Fiction

Behind The Dust: A Story by Jude Ifeme

It’s been one year since the chaos and bloodbath in 12th Mile, but the relics of the violence and destruction still littered the streets; burnt-out cars down the alleys, a few houses razed to the ground in attempts to smoke-out their occupants, skeletons of motorbikes posing here and there – the human remains were buried in a hurry, their eternal homes unmarked.

First, it was jealousy, but the town was now blighted with a more dangerous malaise – greed. Like all easy-comes, the looted clothes have faded, the shoes worn-out and a common enemy gone. Those who haven’t squandered their loot were stuck with it half-swallowed.

“Get away from here!” Money ordered a herd of louts, simply called ‘the boys’, who have come to the shop to demand for money. With his hand frantically groping the counter, the boys reluctantly ambled across the street.

“The shop is for us all.” One of the boys uttered stubbornly.

“Who said that?” Money demanded, his loud voice bulging the roof.

A teenage boy, tall and sickly, slowed and turned around with an attitude. His eyes were bloodshot; he reached for a fold of marijuana stuck behind his left ear, stuck the wrap loosely between his lips and lighted.

“We come for the tithe,” he said flatly before turning his back to join his friends. Smoke wafted from him like his head was on fire.

Money, a huge muscular heap of a man, was rattled. Has it come to this? He thought.  He decided he has also come to the end of his patience with the boys; their demands have become incessant and really disturbing. He reached for his handgun and a phone and called up Biggie, Don and, after a moment’s thought, Stamp.  Stamp, a lanky young man of about thirty has been showing signs of weakness lately and Money was not impressed at all.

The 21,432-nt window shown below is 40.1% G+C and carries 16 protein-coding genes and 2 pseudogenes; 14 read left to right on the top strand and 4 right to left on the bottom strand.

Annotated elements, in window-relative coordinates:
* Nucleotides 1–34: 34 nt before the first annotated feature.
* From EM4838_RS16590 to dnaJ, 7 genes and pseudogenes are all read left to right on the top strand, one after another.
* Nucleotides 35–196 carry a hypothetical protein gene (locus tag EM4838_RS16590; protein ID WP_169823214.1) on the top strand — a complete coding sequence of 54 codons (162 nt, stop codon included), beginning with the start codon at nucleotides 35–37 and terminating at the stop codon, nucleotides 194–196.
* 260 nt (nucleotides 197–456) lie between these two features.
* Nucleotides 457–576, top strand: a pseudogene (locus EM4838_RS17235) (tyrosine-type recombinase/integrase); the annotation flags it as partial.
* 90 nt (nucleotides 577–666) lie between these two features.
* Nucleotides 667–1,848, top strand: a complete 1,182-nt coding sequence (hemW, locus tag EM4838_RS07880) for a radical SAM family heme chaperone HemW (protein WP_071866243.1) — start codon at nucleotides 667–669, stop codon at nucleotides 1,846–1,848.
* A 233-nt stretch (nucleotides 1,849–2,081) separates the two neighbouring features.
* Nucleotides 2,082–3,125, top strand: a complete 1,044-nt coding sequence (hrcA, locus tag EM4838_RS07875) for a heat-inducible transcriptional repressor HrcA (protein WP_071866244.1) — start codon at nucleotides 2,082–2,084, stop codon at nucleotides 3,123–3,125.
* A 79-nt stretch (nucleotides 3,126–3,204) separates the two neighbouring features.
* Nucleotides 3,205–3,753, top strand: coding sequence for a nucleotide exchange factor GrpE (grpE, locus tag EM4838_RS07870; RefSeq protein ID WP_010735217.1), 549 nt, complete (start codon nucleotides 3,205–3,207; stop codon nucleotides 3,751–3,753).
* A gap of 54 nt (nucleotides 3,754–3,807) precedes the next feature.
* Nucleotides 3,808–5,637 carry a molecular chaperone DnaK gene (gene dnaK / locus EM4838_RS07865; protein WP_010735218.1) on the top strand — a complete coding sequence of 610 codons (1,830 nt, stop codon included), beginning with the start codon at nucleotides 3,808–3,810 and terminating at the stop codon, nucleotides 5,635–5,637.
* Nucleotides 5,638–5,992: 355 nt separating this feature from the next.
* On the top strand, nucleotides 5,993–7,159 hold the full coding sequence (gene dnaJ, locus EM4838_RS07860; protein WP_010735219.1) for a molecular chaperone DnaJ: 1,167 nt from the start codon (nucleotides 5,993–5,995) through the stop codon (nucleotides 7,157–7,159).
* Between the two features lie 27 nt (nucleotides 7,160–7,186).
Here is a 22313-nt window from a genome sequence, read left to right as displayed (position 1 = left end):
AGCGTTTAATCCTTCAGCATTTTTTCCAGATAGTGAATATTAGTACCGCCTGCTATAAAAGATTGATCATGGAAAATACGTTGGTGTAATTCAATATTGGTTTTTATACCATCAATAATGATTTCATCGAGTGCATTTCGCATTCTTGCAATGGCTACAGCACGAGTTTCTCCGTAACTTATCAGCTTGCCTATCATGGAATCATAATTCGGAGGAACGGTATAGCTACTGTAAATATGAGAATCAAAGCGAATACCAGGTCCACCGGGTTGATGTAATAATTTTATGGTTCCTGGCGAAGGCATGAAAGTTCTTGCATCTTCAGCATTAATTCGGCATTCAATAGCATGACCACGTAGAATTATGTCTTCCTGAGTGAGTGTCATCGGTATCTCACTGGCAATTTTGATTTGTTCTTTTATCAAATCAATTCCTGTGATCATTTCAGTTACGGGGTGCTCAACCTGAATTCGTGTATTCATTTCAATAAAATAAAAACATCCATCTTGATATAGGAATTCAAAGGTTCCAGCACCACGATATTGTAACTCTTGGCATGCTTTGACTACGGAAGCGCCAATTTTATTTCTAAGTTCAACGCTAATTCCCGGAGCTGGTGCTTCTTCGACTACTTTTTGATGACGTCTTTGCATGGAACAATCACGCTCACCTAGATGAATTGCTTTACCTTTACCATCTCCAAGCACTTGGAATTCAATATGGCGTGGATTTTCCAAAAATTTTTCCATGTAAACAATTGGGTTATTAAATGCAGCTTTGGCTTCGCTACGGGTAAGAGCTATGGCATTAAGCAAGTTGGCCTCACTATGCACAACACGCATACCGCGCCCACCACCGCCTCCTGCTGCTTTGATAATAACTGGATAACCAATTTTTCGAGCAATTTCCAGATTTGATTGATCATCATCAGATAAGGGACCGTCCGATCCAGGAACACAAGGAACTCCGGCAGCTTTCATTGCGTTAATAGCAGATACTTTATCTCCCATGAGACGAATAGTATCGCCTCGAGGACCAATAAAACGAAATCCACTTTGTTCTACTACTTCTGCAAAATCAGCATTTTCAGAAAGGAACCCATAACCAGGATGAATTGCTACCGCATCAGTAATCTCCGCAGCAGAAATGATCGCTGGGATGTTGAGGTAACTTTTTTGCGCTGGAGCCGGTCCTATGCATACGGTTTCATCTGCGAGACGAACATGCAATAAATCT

As the four men sat on a bench in front of what used to be a thriving provisions wholesale store to discuss the rising incidence of extortion and threat from the boys, on the other side of the road, the boys grew in their numbers.

12th Mile was once a flourishing town with an economy fueled by men and women from other communities; traders, artisans, professionals, they were called the non-indigenes. That meant they were not very welcome.

The indigenes, however, typically farmers and fishermen, landowners but without much initiatives, driven by sheer jealousy decided it was time to take back their land. Upon the decision to kill-off the non-indigenes, the indigenes shared their possessions amongst themselves.

The biggest gainers were Money, Biggie, Don and Stamp with risen fortunes and sharp status.

Don, now an estate tycoon, had realized nothing in six one year; the properties he killed so much to acquire have no occupants and no buyers because no outsider would return to 12th Mile.

Biggie possessed the only hotel in the town, but had found not staff to run the place because the youths are too lazy to work for pay. Income has also been impossible since the takeover; the stock of food and drinks have been downed by friends, family and corrupt policemen.

Don always had a knack for automobiles but all the cars he has appropriated remain unsold and unused because the indigenes were so smart to have also torched the only petrol-station in town, and no one else could figure out how to get resupplies.

Money had watched the owner of the shop for years, patiently praying for a day when he would take over the business. Now he has, but all he was left with was cash with no idea how to restock, and it felt like he was carrying the world on his huge shoulders.

The men have meticulously planned, watched and waited on their victims to grow their wealth, like farmers fattening their chickens. They were also responsible for the hate-crusade and the xenophobic killings that trailed.

“So what do we do now?” Money asked anxiously as he glanced at the fast-growing group of boys across the road. Some now armed with clubs their faces shrouded in balaclavas, “Don.”

“I don’t know,” Don replied despondently.

The other two have questions too, but it was too late, they knew. These were their brothers, their friends, but all have tasted blood and are not killers.

The dark clouds were gathering once again.

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